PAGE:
LONDON — To be clear, Wes Anderson did not set out to direct his new movie via e-mail.
Even if that's precisely how the writer-director's stop-motion animation version of Roald Dahl's beloved children's book "Fantastic Mr. Fox" -- a jaunty visual joy ride that features voice characterizations by George Clooney, Meryl Streep and Jason Schwartzman -- ultimately came to be, Anderson never intended to become an in-box auteur.
That choice was made all but inevitable, however, by the Oscar nominee's unorthodox decision to hole up in Paris for most of the shoot's one-year duration while principal photography commenced across the English Channel at London's venerable Three Mills Studios. He wasn't working on another project, and nothing Paris-centric demanded he be there; Anderson simply "didn't want to be at Three Mills Studios for two years."
The move did little to endear Anderson to his subordinates. "It's not in the least bit normal," director of photography Tristan Oliver observed at the production's East London set last spring, when production on "Mr. Fox" was about three-quarters complete. "I've never worked on a picture where the director has been anywhere other than the studio floor!"
Moreover, Anderson had no idea that his ignorance of stop-motion (the animation technique in which a stationary object is moved in small increments between individually photographed frames) and exacting ideas concerning the film's look would so exasperate his crew.
"Honestly? Yeah. He has made our lives miserable," the film's director of animation, Mark Gustafson, said during a break in shooting. He gave a weary chuckle. "I probably shouldn't say that."
Reached by phone in Paris this summer, a day after production had wrapped, Anderson, 40, sounded taken aback when informed of his underlings' grumbling. To hear it from the Houston native, a self-described "novice" in stop-motion, he ignored the majority viewpoint in pursuit of something specific: a cool-looking, detail-saturated, retro-leaning stop-motion movie. Even if that meant bucking conventional animation wisdom by avoiding the modern technology that pervades the genre these days.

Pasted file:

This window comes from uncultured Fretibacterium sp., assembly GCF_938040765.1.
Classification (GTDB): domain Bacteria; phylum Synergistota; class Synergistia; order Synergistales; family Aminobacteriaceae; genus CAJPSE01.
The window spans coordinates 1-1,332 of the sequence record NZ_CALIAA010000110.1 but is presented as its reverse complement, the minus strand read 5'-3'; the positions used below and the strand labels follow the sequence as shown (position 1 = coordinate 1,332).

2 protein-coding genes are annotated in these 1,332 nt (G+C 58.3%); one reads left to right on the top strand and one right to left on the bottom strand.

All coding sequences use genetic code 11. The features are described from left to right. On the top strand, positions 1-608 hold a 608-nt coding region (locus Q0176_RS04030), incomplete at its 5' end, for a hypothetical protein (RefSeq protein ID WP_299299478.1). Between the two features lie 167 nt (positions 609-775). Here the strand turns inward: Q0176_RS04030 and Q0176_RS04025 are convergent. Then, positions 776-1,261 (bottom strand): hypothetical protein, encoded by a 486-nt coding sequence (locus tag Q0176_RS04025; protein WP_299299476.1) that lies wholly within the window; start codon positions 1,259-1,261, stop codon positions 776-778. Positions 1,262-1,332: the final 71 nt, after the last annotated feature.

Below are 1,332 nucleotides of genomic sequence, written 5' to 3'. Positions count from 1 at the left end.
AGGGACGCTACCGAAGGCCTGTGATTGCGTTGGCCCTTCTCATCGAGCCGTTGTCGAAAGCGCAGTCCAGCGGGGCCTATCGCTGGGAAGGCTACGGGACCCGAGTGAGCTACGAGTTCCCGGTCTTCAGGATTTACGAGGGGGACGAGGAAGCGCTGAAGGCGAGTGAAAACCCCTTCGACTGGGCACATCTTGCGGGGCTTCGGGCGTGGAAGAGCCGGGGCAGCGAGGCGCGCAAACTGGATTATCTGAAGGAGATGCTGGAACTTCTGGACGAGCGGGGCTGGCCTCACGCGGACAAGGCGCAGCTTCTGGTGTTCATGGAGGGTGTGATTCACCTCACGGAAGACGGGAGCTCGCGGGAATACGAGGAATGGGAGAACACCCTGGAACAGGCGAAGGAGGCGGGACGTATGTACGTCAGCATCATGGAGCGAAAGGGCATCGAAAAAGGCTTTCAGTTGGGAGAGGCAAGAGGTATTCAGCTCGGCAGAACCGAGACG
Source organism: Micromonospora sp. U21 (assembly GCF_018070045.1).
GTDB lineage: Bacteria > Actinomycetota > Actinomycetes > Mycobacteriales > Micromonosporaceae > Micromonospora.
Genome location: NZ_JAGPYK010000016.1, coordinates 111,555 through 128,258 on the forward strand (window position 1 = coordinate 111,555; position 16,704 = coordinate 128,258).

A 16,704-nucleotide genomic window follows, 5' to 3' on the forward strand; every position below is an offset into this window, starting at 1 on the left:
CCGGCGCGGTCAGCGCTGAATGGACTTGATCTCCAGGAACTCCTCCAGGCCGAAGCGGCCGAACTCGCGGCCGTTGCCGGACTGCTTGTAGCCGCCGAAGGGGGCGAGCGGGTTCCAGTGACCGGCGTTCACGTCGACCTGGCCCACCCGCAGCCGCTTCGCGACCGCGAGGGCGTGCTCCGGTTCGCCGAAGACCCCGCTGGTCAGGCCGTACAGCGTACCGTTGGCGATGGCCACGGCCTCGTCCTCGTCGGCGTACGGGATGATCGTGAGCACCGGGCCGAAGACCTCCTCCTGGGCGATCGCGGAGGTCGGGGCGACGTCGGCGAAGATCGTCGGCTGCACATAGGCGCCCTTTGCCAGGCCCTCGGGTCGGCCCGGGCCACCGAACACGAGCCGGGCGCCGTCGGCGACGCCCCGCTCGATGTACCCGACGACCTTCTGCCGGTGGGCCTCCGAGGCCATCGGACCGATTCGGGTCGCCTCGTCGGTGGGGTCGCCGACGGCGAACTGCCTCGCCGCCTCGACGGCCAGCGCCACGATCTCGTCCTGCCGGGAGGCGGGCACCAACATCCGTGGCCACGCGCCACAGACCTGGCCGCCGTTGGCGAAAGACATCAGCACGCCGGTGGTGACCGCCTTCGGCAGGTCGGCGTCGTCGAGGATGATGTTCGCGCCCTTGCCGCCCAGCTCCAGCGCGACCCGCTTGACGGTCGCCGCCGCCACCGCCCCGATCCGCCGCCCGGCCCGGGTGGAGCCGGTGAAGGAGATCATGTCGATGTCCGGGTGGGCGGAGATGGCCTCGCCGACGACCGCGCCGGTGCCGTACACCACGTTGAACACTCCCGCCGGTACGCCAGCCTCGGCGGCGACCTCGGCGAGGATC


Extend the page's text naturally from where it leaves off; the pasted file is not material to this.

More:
"It's not the most pleasant thing to force somebody to do it the way they don't want to do it," Anderson said. "In Tristan's case, what I was telling him was, 'You can't use the techniques that you've learned to use. I'm going to make your life more difficult by demanding a certain approach.'
"The simple reality is," Anderson continued, "the movie would not be the way I wanted it if I just did it the way people were accustomed to doing it. I realized this is an opportunity to do something nobody's ever seen before. I want to see it. I don't want afterward to say, 'I could have gone further with this.' "
With its autumnal palette, woodland tableaux and fur-covered puppets, "Mr. Fox's" conspicuously handmade style of stop-motion represents a departure from the computer-enhanced slickness of Henry Selick's critically hailed "Coraline" and yet is several large steps more refined than Adult Swim's "Robot Chicken."
Tonally, "Mr. Fox" shares the most with another children-targeted movie coming out this fall, Spike Jonze's adaptation of Maurice Sendak's "Where the Wild Things Are." Although both films are nominally intended for kids, their central themes, art direction and dramatic dialogue seem more intended to connect with grown-ups; specifically, the kind of urban sophisticates who compose Anderson's and Jonze's core fan base. That neither-fish-nor-fowl quality presents a challenge to marketers for both movies.
"It's got to be a movie for kids because it's based on a children's book," said Anderson. "It's an adventure. And I feel it's like the kind of movie I would have been interested in as a kid. At the same time, it doesn't cater to children. I guess it's for whole families."
"Mr. Fox," made on a medium-size budget, will make its North American debut at the AFI Fest's opening night at Grauman's Chinese Theatre on Oct. 30 and go into theatrical release next month. Befitting its title, the Fox Searchlight-distributed movie expands upon the fantastical narrative template set by Dahl's 1970 illustrated children's classic.
After a scrape with death, the maverick livestock thief and self-professed "wild animal" Mr. Fox (Clooney) promises his wife, Mrs. Fox (Streep), that he'll settle down and be more present for their oddball son, Ash (Schwartzman). But the lure of stealing chickens, ducks and hard apple cider from nearby farms proves irresistible to Foxey, who secretly comes out of retirement. The angry farmers whose stock Fox has been pillaging, meanwhile, cook up a scheme to put the kibosh on his antics once and for all -- resulting in Fox (and those he loves most) retreating underground as fugitives.